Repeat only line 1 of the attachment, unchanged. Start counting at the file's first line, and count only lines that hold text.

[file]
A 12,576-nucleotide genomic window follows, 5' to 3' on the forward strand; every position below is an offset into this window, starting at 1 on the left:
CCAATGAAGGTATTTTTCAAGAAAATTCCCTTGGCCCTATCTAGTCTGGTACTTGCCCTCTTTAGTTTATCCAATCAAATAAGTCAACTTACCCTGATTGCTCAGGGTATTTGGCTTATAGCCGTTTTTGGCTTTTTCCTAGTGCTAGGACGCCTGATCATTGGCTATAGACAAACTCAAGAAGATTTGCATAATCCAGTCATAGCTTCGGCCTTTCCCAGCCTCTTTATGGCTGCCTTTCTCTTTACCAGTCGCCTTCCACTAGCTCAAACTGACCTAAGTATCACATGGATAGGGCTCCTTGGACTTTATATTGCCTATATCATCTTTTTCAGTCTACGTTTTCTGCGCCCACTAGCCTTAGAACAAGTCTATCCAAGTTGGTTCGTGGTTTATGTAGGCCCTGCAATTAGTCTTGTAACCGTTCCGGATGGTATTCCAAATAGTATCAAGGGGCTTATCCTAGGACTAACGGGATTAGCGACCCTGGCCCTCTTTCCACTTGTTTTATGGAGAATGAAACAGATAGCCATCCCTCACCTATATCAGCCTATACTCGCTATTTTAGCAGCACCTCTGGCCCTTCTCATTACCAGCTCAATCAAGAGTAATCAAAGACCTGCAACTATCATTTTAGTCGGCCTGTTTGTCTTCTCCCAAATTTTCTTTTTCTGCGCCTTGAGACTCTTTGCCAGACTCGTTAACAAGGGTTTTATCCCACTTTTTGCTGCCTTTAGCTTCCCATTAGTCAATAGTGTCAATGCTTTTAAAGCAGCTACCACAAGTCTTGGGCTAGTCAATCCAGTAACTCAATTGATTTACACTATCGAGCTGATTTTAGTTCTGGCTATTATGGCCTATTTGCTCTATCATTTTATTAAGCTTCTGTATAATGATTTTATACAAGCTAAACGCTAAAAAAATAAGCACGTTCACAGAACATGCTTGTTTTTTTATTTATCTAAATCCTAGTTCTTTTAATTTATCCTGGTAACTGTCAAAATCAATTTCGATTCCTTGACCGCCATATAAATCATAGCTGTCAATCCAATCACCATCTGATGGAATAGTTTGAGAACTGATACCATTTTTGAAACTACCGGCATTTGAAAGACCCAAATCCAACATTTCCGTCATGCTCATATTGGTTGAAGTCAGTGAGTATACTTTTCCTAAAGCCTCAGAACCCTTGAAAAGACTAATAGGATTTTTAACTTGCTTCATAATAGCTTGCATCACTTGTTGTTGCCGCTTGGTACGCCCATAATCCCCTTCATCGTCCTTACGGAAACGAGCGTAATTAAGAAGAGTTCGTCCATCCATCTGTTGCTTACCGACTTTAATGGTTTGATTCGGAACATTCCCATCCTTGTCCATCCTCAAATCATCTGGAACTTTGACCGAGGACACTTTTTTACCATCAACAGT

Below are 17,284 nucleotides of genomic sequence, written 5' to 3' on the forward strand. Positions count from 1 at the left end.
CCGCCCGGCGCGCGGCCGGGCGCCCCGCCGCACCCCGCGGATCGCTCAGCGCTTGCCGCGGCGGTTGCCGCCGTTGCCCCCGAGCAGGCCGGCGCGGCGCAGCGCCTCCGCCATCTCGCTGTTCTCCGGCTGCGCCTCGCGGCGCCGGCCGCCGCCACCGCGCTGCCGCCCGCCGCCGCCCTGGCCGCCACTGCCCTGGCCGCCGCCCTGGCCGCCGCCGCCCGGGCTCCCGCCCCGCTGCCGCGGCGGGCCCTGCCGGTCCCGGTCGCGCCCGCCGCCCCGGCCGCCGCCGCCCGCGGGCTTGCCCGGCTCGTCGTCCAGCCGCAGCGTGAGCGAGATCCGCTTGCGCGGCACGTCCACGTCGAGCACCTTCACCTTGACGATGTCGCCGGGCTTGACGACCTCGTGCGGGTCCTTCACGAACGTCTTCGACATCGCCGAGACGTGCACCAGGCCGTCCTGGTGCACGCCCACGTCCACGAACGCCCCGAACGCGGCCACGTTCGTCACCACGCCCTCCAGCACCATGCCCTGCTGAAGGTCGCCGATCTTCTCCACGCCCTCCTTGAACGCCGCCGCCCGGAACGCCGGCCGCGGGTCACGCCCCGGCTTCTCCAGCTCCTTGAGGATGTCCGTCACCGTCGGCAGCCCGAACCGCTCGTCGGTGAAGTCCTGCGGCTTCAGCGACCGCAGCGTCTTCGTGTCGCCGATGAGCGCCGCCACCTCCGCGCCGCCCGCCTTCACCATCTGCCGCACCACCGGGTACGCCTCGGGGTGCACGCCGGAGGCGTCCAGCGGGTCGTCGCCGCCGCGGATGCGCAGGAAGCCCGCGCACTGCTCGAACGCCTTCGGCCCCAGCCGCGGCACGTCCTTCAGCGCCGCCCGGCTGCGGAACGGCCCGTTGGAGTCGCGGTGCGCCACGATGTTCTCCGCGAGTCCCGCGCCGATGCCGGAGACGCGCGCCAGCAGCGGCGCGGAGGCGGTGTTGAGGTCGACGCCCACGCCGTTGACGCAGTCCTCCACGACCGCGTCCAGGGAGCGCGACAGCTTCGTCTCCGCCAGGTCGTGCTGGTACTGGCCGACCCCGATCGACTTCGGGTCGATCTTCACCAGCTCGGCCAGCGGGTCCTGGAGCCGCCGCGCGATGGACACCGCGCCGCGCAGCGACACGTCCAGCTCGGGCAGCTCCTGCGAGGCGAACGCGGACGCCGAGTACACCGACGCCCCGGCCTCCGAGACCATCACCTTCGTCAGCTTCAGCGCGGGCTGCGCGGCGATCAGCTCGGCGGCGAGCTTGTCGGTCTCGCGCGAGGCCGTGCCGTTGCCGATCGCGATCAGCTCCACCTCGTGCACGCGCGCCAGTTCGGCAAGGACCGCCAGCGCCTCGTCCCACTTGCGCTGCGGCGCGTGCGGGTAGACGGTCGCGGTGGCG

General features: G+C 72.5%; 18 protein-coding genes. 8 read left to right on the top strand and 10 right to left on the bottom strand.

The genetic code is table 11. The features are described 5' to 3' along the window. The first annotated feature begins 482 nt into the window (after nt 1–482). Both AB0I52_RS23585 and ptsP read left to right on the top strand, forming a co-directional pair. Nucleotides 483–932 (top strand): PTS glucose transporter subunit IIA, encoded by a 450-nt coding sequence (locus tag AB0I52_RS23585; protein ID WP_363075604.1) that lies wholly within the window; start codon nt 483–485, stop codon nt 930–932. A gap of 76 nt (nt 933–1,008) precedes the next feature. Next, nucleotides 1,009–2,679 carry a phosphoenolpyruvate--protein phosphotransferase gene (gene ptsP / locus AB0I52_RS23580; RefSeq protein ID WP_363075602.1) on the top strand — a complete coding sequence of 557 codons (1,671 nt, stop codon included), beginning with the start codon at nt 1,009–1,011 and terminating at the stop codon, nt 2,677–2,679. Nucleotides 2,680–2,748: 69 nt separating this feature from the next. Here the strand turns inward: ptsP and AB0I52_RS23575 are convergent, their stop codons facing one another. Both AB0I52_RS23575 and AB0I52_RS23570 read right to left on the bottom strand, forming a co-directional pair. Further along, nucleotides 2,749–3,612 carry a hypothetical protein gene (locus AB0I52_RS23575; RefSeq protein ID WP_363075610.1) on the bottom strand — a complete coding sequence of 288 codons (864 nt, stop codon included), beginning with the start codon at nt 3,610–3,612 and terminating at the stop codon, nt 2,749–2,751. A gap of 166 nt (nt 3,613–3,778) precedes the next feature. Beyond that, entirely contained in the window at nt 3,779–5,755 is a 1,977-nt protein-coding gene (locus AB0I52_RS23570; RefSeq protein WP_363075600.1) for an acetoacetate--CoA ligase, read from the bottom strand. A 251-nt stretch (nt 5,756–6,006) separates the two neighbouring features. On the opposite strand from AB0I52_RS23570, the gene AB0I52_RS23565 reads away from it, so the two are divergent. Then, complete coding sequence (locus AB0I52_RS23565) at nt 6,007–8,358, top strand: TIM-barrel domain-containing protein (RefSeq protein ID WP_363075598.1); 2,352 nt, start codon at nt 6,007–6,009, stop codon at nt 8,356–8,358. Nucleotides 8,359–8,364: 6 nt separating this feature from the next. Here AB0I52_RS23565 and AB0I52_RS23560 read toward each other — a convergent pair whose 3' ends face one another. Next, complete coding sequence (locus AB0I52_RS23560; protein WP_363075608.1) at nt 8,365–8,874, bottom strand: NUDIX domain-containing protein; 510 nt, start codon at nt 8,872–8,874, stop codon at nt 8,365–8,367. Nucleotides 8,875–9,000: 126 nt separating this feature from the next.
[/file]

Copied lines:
A 12,576-nucleotide genomic window follows, 5' to 3' on the forward strand; every position below is an offset into this window, starting at 1 on the left: